Top 3 Issues with Low-Slope Roofing

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Top 3 Issues with Low-Slope Roofing

Steep-slope roofing is the conventional choice for most residential roofing projects. But, you may be curious about low-slope roofing options. Unfortunately, low-slope roofing presents multiple practical issues that homeowners should consider before installation. 

What is a Low-Slope Roof?

Low-slope roofs have low slants, generally with a pitch of 3 in 12. 3 in 12 is a slope measurement meaning that the roof has 3 inches of elevation for every 12 inches of horizontal length. 

Generally, low-slope roofing is used for commercial projects, but some homeowners also opt for this roofing option. Low-slope roofing often requires fewer materials to construct than high-slope roofing, making it a cost-efficient option. However, a low-slope roof can also present multiple issues for property owners. 

The Top 3 Issues with Low-Slope Roofing

  1. Leakage

The flatter slope of low-slope-roofing increases the chances of water accumulating after a rain, hail, or snowstorm. This is because, with less of an angle, water can’t run off of the side of the roof as easily. Simply put, the drainage system of a low-slope roof isn’t as efficient as that of a steep-slope roof. 

Standing water on a roof is called ponding, and it heightens the risk for leakage. Low-slope roofing may also experience in the case of poor flashing installation or damage to adhesion at the roof seams. 

A roof leak can cause water damage throughout your home. When water seeps into your home, the ceiling and walls are at risk for mold and decay. If you suspect that your roof is leaking, it’s important to call a local roof repair expert as soon as possible to minimize further damage. 

  1. Strain From Snow and Hail 

With a low-slope roof, snow can sit on the surface for far longer than it would on a steep-slope roof. The weight of the snow places strain on your roof and increases the risk for damage.

In comparison to a steep-slope roof, a low-slope roof doesn’t promote water drainage as effectively. If a few inches of snow accumulate on a low-slope roof, it will take longer for that snow to drain off. The weight of the snow can place strain on the entire structure of your home. Additionally, the moisture from the snow can place your roofing materials at risk for water damage. 

Ice Dams

Also, since low-slope roofs don’t drain as effectively as other roofing types, they’re more likely to develop ice dams in freezing temperatures. 

In Colorado, we often experience snowstorms followed by bright sunshine in the winter. Under these circumstances, when snow melts and creates standing water on a roof, homeowners may experience ice dams. Ice dams develop when standing water on a roof freezes over, creating an ice ridge on the edges of the roof. This ridge traps the remaining water on your roof, putting your home at risk for leaks and water damage to insulation, walls, and ceilings.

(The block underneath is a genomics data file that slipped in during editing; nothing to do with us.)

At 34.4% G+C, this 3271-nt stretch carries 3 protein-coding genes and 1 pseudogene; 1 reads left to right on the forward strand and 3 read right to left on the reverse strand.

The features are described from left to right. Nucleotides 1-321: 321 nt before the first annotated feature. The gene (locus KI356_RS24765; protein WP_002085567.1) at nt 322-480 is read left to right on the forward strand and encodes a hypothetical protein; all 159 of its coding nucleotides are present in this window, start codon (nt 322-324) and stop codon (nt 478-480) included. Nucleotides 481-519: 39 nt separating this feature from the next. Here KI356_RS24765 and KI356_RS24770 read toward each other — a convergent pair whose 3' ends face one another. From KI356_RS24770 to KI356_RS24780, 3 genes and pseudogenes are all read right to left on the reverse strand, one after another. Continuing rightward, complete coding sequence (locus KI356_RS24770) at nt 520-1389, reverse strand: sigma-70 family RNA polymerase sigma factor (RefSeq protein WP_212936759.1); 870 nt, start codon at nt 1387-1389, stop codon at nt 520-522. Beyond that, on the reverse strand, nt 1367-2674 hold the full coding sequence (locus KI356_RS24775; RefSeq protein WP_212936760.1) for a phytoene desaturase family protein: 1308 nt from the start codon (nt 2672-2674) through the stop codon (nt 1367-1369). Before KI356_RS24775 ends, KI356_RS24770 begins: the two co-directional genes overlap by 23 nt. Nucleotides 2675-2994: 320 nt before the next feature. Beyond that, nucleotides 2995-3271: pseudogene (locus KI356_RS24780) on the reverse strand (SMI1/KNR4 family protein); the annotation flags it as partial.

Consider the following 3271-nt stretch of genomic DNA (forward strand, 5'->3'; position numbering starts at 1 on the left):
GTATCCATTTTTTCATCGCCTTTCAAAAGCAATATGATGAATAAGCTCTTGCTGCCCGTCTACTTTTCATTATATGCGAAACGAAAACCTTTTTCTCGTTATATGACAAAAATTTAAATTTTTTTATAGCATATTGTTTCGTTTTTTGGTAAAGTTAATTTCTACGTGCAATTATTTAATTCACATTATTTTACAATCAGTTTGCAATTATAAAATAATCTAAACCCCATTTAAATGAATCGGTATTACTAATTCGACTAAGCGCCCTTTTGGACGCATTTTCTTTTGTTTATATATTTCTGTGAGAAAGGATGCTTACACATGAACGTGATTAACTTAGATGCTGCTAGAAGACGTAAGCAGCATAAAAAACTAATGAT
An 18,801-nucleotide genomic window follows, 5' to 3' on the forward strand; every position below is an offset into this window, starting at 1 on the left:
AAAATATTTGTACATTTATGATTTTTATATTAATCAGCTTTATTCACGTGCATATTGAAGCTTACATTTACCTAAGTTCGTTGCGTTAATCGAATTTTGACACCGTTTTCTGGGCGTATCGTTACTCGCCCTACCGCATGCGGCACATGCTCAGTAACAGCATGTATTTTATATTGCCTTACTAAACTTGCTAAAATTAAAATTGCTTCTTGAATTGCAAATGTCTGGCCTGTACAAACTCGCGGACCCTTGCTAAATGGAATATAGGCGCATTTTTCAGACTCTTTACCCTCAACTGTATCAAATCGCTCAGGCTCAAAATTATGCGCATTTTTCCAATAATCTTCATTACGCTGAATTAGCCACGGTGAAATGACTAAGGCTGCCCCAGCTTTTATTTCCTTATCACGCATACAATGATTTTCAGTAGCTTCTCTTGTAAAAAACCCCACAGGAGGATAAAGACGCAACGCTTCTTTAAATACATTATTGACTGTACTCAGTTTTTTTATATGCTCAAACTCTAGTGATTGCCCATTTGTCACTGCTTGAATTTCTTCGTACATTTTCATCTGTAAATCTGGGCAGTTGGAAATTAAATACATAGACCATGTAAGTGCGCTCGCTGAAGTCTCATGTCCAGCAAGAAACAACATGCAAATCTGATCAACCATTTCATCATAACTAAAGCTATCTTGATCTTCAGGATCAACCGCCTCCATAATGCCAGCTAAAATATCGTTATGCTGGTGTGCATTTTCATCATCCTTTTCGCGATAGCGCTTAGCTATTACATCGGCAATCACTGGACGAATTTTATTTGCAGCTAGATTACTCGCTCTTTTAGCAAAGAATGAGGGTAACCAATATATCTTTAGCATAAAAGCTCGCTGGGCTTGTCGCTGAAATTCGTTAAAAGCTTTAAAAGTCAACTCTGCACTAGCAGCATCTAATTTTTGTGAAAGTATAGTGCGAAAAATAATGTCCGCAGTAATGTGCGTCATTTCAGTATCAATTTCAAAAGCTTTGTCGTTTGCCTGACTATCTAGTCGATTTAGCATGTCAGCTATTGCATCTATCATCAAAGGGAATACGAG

1. Wind-Related Damage

Roof damage from high winds may be more likely with low-slope roofs. High winds can lift up components at the edge of the roof, often leading to far-reaching damage. 

Wind damage to low-slope roofing is more likely in the cases of damaged adhesion, open seams, and improper flashing. High winds can pick up unsecured flashing or an open seam, putting the roof at risk for tenting or billowing. Expert roofing contractors will take special precautions during installation to adhere to local wind uplift ratings. 

Other Low-Slope Roofing Considerations

Materials

The material of a low-slope roof can impact its durability. The two common roofing materials for low-slope roofs are single-ply membrane and built-up roof membranes. Talk to your local roofing contractor for other material options that can provide reliability in a low-slope roof. 

Drainage System

The design of a low-slope roof won’t drain water as easily as a steep-slope roof. So, it’s important to carefully plan out the drainage system of any low-slope roof to reduce its risk of leakage and other water damage. Drains and scuppers can easily clog on a low-slope roof. So, you may also consider an open-edge design, which would drain water into an exterior gutter. 

Low-slope roofing isn’t a practical option for most Colorado homeowners. For more roof replacement options, talk to your local roofing contractor.

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